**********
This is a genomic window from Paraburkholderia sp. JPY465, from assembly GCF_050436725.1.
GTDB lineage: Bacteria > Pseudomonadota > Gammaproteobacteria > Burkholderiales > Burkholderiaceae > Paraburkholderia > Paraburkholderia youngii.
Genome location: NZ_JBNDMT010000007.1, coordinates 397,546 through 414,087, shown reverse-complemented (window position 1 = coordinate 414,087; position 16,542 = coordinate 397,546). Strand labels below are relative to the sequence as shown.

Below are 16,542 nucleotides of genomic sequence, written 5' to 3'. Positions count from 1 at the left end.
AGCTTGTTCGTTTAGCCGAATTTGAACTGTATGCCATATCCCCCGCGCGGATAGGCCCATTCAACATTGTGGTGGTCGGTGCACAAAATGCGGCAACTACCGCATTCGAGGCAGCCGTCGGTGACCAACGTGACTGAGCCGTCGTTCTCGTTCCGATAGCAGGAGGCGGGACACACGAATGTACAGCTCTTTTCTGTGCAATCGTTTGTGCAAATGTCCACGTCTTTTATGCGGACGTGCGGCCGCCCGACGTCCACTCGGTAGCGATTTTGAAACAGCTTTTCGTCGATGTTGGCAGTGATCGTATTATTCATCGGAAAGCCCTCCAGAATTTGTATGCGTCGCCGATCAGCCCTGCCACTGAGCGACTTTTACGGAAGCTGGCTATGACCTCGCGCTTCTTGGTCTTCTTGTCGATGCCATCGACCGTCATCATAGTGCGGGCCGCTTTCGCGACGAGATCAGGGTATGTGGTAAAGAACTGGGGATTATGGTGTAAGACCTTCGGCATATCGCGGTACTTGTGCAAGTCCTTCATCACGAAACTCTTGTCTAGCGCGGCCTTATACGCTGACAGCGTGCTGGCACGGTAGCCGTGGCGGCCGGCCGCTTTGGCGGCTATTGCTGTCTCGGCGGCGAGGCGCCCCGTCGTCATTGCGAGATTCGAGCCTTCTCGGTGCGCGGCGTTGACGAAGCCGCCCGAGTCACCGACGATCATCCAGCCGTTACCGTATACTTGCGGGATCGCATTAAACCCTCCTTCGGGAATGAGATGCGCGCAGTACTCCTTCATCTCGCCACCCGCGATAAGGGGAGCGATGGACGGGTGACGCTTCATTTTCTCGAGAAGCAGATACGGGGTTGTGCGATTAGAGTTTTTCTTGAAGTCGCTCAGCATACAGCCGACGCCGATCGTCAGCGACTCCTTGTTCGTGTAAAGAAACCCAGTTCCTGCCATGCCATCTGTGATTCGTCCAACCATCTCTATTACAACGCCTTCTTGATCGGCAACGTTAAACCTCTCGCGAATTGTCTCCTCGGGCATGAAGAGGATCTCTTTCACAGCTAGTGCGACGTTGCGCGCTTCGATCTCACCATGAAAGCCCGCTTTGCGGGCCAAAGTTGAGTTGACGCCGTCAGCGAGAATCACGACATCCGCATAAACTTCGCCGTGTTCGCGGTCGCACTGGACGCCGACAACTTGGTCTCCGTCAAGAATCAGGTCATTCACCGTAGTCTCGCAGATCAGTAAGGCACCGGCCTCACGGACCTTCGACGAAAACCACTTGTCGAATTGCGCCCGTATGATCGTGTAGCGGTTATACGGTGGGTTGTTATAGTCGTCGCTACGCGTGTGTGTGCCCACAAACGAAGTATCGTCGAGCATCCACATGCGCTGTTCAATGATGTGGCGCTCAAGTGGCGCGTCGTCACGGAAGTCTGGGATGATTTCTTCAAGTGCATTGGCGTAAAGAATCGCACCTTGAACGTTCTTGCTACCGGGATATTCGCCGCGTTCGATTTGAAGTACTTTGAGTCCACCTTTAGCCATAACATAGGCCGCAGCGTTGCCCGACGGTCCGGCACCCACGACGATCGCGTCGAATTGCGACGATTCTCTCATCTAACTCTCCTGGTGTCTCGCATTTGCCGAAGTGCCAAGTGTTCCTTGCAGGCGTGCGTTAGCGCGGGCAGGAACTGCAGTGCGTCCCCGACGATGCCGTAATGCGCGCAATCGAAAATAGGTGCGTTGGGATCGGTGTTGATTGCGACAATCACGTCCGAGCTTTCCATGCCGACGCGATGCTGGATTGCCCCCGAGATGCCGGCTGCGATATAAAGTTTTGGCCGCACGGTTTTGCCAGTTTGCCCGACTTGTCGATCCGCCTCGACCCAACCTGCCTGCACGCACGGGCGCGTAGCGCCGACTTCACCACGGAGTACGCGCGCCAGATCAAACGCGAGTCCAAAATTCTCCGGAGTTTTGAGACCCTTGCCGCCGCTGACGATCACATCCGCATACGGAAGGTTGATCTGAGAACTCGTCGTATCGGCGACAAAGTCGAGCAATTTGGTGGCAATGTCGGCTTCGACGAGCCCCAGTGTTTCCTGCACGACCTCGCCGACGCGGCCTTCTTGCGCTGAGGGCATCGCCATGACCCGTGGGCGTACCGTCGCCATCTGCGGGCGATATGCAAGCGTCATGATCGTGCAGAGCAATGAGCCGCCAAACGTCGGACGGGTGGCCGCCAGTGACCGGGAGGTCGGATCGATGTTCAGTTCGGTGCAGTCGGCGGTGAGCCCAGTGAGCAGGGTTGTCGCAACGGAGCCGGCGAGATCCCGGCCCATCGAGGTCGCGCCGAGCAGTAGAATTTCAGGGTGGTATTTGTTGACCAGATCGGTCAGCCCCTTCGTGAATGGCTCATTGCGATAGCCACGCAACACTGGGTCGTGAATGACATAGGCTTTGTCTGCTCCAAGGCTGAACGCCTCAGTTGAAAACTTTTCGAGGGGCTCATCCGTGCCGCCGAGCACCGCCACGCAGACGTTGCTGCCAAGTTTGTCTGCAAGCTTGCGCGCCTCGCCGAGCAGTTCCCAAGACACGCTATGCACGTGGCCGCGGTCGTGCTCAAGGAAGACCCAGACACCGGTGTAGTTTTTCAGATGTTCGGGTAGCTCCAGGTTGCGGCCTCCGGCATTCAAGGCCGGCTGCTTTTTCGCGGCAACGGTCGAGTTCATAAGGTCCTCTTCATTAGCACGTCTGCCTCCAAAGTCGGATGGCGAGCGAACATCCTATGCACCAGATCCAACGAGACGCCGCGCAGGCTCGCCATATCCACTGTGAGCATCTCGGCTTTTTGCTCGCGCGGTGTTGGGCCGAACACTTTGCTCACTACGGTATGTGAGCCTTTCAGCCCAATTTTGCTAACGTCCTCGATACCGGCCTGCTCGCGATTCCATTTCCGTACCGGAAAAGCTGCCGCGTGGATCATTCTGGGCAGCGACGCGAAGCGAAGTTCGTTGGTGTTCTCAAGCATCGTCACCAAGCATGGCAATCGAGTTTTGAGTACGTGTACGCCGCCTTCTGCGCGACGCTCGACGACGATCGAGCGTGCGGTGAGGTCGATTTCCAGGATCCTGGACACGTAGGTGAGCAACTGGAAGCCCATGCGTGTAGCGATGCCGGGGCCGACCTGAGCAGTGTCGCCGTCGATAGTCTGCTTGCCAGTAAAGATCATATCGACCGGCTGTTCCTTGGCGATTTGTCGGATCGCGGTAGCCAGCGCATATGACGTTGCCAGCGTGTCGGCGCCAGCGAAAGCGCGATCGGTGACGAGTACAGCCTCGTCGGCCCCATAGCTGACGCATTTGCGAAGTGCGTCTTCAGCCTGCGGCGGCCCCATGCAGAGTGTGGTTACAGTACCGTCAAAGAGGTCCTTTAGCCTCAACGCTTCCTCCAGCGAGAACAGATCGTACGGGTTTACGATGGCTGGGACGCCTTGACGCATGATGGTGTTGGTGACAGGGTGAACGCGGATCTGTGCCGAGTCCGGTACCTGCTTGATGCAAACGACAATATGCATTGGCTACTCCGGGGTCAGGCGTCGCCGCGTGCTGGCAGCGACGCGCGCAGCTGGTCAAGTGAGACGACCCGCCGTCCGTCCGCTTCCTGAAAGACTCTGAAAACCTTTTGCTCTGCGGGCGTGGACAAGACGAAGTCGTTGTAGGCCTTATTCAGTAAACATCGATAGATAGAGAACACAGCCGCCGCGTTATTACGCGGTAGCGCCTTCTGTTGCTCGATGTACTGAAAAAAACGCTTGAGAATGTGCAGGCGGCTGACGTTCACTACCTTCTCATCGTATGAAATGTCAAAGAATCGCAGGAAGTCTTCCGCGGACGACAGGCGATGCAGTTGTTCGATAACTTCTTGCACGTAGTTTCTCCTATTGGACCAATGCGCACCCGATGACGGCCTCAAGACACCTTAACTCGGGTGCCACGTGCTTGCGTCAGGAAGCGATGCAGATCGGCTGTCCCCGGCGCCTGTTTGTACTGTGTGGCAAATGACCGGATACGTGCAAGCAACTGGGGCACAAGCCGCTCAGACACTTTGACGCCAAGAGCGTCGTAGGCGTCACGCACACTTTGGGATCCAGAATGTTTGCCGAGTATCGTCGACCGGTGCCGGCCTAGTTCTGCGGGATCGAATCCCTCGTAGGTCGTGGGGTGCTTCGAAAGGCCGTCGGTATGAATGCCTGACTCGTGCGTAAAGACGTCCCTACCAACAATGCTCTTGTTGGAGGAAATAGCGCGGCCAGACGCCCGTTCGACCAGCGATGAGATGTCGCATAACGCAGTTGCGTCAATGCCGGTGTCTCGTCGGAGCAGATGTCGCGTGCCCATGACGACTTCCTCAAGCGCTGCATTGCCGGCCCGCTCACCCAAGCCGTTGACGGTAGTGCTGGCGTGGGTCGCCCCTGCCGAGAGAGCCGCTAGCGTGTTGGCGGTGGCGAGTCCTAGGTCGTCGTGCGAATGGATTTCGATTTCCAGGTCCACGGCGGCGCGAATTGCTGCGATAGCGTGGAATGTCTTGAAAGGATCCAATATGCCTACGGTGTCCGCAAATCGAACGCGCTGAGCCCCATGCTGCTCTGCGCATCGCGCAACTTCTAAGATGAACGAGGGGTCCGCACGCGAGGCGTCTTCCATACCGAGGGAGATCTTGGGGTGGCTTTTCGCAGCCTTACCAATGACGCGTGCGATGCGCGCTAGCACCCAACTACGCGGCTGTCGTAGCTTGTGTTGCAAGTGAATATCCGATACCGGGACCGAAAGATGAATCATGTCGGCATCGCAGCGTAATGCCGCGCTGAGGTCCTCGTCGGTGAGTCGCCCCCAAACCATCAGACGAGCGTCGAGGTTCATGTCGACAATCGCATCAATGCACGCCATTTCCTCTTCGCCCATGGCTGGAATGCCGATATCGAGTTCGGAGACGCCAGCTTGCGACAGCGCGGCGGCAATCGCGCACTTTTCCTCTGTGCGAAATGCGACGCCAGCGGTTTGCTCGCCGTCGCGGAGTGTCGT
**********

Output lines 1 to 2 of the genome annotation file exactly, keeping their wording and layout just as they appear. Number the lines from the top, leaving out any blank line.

This is a genomic window from Paraburkholderia sp. JPY465, from assembly GCF_050436725.1.
GTDB lineage: Bacteria > Pseudomonadota > Gammaproteobacteria > Burkholderiales > Burkholderiaceae > Paraburkholderia > Paraburkholderia youngii.